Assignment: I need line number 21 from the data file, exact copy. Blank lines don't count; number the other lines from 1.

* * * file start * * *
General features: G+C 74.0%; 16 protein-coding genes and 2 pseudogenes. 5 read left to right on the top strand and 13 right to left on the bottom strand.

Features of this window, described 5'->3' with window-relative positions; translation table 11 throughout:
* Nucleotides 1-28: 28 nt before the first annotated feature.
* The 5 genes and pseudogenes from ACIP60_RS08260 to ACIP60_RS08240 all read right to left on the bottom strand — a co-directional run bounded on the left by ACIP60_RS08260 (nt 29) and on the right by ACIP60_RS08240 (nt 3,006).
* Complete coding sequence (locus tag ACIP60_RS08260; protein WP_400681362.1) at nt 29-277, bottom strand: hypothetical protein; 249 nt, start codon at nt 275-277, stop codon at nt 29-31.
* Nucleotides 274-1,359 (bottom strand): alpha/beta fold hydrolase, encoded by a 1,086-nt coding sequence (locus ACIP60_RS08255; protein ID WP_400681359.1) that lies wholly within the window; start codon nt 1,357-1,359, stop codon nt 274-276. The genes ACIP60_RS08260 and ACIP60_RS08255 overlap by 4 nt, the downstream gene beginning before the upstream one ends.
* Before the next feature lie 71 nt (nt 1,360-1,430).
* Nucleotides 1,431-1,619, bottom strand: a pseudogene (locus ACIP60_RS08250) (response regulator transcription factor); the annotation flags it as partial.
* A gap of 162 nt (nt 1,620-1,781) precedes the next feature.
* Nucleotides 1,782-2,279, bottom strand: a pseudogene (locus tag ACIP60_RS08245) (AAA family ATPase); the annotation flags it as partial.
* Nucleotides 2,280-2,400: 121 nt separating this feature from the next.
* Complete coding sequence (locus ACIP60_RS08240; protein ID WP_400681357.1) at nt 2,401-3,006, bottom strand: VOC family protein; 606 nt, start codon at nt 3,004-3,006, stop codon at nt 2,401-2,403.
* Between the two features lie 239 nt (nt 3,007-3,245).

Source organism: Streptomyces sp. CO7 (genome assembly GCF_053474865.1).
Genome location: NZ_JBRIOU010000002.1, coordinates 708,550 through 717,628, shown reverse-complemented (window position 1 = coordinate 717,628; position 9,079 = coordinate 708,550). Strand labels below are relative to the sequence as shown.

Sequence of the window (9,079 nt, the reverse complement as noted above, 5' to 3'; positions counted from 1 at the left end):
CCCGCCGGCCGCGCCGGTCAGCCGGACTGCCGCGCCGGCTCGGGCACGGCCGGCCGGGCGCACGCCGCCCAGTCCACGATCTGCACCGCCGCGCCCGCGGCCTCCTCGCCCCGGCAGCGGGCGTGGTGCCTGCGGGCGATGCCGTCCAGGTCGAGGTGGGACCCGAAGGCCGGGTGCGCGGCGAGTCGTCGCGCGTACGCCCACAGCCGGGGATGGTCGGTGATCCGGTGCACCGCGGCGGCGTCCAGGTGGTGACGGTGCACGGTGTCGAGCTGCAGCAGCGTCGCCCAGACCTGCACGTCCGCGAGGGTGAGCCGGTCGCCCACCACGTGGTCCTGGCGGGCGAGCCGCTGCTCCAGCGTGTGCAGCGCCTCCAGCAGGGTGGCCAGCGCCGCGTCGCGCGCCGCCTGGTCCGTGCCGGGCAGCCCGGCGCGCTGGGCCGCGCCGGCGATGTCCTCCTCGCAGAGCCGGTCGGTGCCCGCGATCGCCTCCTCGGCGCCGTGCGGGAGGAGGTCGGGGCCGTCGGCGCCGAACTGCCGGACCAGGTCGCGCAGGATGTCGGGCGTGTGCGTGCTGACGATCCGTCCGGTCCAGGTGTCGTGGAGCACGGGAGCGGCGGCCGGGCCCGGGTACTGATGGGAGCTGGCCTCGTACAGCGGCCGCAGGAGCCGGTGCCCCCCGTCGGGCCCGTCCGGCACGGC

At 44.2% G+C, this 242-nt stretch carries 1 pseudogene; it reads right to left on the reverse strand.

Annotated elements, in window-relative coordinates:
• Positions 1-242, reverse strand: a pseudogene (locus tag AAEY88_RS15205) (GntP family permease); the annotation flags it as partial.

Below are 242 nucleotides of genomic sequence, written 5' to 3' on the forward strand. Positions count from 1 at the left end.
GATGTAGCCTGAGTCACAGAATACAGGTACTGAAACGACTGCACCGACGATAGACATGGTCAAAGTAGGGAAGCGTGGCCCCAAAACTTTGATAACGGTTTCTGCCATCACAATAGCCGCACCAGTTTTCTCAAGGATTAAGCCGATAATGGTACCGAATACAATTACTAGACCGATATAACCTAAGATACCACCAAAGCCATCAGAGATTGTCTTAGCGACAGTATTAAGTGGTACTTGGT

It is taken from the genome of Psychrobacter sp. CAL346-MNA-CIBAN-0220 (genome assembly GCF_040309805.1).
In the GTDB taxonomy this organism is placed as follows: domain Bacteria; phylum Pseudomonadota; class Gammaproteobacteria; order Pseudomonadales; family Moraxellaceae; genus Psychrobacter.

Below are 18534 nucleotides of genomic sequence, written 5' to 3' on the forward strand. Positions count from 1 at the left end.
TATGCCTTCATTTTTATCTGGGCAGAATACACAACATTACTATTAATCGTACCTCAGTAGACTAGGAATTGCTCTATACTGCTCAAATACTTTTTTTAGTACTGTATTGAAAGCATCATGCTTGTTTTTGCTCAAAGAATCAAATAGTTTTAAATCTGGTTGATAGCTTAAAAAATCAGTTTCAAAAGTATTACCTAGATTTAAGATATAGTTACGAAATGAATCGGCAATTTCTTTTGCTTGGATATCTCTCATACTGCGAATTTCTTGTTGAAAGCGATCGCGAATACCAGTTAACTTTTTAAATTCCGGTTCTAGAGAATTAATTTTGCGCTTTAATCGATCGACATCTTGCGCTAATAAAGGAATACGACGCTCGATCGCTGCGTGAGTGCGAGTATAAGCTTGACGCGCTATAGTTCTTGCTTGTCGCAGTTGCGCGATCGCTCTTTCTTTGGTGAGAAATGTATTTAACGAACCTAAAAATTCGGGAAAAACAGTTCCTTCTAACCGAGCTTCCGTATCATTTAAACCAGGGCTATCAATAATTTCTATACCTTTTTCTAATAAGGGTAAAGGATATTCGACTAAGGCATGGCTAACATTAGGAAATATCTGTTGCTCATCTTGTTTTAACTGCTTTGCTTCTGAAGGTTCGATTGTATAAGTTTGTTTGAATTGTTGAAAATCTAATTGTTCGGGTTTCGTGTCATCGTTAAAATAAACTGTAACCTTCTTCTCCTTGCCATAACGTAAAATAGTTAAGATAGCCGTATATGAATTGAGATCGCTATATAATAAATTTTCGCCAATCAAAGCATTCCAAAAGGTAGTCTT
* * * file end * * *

Below are 242 nucleotides of genomic sequence, written 5' to 3' on the forward strand. Positions count from 1 at the left end.